(1) The Tranche B Senior Term Facility will mature in 2005 and will require 1% of the original principal amount to be repaid in each of the first five years. (2) The notes were issued as part of the units, which consisted of $200.0 million principal amount of 13 1/4% Senior Subordinated Notes due 2009 and warrants to purchase 3,703,707 shares of Class A Common Stock of Intersil Holding. Reflects the gross proceeds from the units offering of $200.0 million net of $0.3 million ascribed to the warrants. The $0.3 million associated with the sale of the warrants is reflected as an increase to additional paid-in capital of Intersil. (3) Citicorp Mezzanine Partners, L.P. contributed $30.0 million in cash in exchange for the 13.5% Subordinated Holding PIK Note due 2010 and warrants to purchase 3,703,707 shares of Class A Common Stock. Reflects the gross proceeds of $30.0 million net of $0.3 million ascribed to the warrants. The $0.3 million associated with the sale of the warrants is reflected as an increase to additional paid-in capital of Intersil Holding. (4) The 11.13% Seller Holding PIK Note issued to Harris will mature in 2010 and does not require payment of cash interest until then. The 11.13% Seller Holding PIK Note is an obligation of Intersil Holding only and is not reflected in the historical or pro forma financial statements of Intersil, and the proceeds have been contributed to Intersil's capital. (5) Sterling Holding Company, LLC and senior management, other key employees and certain other investors purchased shares of 12% Series A Cumulative Compounding Preferred Stock and common stock of Intersil Holding, for a total of about $76.5 million in cash and Harris purchased shares of 12% Series A Cumulative Compounding Preferred Stock and common stock of Intersil Holding for about $8.5 million in cash. The total cash preferred stock investment was $85.0 million, and the total cash common stock investment was $5.0 million. See "Ownership of Capital Stock." Intersil has 1,000 shares authorized and 1,000 shares issued and outstanding of its $.01 par value common stock. (6) Intersil Holding Consolidated Shareholder's Equity is adjusted to eliminate the investment in Intersil of $210.0 million. (7) As adjusted assumes all of the outstanding shares of the 12% Series A Cumulative Compounding Preferred Stock were converted into common stock at $1,000 per share plus accumulated and unpaid dividends, based on the per share amount we received in the initial public offering. (8) Shareholders' equity as adjusted for the initial public offering has been reduced by $9.9 million for the one-time write-off of unamortized debt issuance costs associated with the debt being repaid, $13.4 million for prepayment premiums on the portions of the 13 1/4% Senior Subordinated Notes due 2009 being repaid and the Tranche B Senior Term Facility being repaid and $0.3 million for the write-off related to the value ascribed to the warrants issued on the 13.5% Subordinated Holding PIK Note due 2010 to be repaid.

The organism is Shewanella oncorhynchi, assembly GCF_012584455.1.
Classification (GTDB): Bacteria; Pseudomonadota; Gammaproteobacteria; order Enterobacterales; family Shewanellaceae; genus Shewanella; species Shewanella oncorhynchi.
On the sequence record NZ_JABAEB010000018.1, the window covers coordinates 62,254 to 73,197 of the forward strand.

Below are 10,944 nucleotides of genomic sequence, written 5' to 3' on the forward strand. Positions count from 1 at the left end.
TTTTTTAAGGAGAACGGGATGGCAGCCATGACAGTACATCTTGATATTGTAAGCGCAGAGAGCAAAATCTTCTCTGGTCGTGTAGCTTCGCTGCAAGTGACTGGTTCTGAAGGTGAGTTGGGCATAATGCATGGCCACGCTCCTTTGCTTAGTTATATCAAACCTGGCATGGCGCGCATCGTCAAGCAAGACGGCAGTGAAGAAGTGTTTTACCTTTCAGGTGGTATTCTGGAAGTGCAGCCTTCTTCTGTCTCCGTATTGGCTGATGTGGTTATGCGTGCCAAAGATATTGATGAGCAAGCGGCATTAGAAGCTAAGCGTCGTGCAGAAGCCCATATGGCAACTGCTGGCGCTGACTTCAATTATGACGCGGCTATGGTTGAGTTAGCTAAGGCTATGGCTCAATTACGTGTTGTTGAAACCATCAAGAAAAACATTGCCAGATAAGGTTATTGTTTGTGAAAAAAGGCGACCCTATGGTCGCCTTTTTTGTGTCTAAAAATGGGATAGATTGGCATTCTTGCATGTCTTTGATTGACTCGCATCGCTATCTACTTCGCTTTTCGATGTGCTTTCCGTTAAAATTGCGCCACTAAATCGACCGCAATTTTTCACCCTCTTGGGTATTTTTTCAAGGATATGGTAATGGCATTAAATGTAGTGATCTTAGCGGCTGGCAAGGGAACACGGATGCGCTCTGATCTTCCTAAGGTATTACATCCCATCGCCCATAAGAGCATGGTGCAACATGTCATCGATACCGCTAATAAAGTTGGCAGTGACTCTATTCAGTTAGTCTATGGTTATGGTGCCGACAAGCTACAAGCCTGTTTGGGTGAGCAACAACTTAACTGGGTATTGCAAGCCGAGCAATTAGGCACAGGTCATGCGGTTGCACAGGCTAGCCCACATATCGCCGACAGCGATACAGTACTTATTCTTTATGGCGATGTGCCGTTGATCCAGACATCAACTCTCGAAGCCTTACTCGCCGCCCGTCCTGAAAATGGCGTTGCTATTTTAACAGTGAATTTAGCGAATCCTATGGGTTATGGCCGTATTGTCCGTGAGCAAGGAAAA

15